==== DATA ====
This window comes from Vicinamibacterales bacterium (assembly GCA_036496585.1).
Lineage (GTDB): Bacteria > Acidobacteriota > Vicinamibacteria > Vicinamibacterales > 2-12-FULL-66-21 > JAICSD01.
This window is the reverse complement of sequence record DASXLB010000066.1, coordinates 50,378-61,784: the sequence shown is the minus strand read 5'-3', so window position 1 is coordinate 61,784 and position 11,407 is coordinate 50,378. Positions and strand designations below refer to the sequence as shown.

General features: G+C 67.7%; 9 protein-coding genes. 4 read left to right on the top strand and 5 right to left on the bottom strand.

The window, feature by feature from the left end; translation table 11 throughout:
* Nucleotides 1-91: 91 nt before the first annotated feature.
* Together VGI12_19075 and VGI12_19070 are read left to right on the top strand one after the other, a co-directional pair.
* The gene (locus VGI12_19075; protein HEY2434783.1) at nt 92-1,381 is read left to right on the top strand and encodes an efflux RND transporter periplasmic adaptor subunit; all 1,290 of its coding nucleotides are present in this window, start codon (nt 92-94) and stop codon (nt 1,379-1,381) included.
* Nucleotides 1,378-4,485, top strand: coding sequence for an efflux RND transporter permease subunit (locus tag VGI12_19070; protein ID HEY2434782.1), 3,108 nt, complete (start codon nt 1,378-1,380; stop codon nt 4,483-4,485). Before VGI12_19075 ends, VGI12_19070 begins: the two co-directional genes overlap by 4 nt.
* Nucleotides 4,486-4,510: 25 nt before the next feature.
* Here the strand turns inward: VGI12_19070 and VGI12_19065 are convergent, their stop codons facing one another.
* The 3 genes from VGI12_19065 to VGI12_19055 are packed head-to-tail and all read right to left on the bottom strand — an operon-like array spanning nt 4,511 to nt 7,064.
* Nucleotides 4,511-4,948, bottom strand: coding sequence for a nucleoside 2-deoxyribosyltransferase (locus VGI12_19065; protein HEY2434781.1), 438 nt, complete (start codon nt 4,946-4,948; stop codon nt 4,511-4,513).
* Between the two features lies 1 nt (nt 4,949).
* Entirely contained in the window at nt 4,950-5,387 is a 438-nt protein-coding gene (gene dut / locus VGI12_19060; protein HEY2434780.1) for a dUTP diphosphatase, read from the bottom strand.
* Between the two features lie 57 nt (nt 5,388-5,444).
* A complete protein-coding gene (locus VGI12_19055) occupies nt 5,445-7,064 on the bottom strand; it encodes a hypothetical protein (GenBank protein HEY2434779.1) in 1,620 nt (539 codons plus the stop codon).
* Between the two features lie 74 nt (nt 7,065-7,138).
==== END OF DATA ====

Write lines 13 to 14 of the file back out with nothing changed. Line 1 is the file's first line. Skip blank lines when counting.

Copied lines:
* Nucleotides 4,511-4,948, bottom strand: coding sequence for a nucleoside 2-deoxyribosyltransferase (locus VGI12_19065; protein HEY2434781.1), 438 nt, complete (start codon nt 4,946-4,948; stop codon nt 4,511-4,513).
* Between the two features lies 1 nt (nt 4,949).